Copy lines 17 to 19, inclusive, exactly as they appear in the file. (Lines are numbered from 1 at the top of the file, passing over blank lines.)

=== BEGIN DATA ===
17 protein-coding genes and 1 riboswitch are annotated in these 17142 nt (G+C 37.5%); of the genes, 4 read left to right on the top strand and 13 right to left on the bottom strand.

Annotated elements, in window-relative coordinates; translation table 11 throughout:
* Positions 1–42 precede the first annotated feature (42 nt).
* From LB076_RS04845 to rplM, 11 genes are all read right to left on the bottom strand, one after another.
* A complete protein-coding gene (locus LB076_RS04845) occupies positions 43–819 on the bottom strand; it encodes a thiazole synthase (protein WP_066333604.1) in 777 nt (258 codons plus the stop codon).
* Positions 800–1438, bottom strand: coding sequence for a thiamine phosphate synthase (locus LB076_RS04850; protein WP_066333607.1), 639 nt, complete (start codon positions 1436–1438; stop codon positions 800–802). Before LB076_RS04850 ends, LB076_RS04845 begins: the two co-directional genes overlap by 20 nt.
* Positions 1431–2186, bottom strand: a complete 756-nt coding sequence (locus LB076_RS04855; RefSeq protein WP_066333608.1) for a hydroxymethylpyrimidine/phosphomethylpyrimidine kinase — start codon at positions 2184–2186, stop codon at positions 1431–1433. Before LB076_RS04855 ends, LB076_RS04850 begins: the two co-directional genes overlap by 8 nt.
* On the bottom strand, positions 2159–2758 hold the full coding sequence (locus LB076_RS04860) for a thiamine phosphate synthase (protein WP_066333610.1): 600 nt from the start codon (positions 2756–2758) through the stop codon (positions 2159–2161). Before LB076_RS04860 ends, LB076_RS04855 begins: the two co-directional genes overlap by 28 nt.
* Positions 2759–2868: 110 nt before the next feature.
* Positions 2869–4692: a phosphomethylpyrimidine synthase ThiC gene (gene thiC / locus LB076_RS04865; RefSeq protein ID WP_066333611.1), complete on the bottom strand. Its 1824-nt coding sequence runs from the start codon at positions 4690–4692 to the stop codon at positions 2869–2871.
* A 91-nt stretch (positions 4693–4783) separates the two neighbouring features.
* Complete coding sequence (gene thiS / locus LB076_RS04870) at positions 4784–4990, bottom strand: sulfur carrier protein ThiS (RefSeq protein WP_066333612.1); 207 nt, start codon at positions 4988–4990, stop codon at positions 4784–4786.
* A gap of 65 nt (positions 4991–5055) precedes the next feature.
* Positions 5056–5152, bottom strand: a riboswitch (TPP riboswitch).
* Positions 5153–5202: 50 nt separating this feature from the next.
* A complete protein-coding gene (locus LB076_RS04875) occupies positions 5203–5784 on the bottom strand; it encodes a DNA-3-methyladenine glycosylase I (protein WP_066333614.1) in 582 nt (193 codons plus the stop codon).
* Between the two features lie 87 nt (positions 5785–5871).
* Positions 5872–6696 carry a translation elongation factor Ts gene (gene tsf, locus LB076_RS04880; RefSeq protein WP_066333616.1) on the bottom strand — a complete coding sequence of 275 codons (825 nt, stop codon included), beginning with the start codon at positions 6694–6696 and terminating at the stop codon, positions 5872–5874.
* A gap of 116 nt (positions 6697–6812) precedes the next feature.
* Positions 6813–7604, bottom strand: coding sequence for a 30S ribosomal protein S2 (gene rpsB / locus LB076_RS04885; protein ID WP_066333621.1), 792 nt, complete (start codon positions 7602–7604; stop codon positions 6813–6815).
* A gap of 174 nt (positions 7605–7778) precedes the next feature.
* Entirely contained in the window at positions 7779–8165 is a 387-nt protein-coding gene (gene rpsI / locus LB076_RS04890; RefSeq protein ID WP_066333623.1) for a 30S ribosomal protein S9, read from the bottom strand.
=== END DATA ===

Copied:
* Between the two features lie 87 nt (positions 5785–5871).
* Positions 5872–6696 carry a translation elongation factor Ts gene (gene tsf, locus LB076_RS04880; RefSeq protein WP_066333616.1) on the bottom strand — a complete coding sequence of 275 codons (825 nt, stop codon included), beginning with the start codon at positions 6694–6696 and terminating at the stop codon, positions 5872–5874.
* A gap of 116 nt (positions 6697–6812) precedes the next feature.